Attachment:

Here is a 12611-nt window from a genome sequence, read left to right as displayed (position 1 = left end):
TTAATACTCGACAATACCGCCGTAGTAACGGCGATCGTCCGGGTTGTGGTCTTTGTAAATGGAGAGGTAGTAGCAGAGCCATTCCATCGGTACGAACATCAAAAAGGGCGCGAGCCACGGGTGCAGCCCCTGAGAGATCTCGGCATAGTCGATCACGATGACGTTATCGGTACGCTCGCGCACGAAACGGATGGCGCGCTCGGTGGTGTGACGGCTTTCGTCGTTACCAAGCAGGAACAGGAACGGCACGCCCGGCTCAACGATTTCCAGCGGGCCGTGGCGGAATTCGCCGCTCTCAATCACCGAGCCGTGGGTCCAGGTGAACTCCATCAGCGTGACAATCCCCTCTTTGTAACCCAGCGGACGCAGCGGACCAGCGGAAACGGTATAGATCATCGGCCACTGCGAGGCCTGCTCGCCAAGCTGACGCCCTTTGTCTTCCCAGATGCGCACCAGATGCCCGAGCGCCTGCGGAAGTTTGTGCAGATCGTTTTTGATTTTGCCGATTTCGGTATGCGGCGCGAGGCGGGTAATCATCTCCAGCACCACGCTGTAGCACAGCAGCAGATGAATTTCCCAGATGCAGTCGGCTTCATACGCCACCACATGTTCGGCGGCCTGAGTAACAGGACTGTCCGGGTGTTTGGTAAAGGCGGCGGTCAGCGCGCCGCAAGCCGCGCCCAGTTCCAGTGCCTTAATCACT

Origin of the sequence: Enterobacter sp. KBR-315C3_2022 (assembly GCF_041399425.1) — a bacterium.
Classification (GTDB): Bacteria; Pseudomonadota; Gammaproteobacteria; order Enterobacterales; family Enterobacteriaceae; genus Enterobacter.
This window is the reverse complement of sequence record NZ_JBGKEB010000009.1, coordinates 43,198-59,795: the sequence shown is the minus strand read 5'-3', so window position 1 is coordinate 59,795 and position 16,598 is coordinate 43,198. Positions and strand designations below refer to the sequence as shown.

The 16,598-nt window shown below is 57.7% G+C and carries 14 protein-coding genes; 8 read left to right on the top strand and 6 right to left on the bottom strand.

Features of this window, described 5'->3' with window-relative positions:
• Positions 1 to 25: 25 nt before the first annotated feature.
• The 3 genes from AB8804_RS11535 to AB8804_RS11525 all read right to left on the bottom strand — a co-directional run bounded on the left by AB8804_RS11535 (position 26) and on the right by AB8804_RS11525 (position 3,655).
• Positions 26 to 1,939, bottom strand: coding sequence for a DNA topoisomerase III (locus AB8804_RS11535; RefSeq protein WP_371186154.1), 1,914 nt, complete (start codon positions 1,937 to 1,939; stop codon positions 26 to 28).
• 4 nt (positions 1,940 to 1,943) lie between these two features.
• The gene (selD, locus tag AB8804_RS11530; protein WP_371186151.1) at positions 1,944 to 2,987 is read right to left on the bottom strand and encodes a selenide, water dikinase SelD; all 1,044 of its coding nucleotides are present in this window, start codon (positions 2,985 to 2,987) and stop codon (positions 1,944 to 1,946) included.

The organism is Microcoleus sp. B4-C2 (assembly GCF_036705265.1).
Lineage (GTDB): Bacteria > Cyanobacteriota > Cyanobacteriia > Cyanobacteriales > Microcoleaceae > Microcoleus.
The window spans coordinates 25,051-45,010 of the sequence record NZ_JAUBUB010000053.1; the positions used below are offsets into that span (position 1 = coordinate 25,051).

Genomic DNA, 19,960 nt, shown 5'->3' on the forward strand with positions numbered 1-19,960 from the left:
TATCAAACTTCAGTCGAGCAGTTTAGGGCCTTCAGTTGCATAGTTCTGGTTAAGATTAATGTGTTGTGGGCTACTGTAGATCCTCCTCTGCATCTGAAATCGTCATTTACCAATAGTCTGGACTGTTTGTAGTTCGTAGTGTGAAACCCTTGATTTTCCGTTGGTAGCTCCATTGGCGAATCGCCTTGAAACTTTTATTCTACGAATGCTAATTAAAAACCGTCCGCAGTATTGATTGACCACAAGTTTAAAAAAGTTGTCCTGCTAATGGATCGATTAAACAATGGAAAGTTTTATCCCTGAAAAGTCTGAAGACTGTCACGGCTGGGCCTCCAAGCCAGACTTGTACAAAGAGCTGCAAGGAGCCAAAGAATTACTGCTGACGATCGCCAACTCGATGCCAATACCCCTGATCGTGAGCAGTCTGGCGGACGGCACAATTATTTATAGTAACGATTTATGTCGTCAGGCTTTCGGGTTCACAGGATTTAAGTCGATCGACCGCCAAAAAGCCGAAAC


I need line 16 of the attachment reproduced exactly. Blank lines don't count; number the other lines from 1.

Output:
Genomic DNA, 19,960 nt, shown 5'->3' on the forward strand with positions numbered 1-19,960 from the left: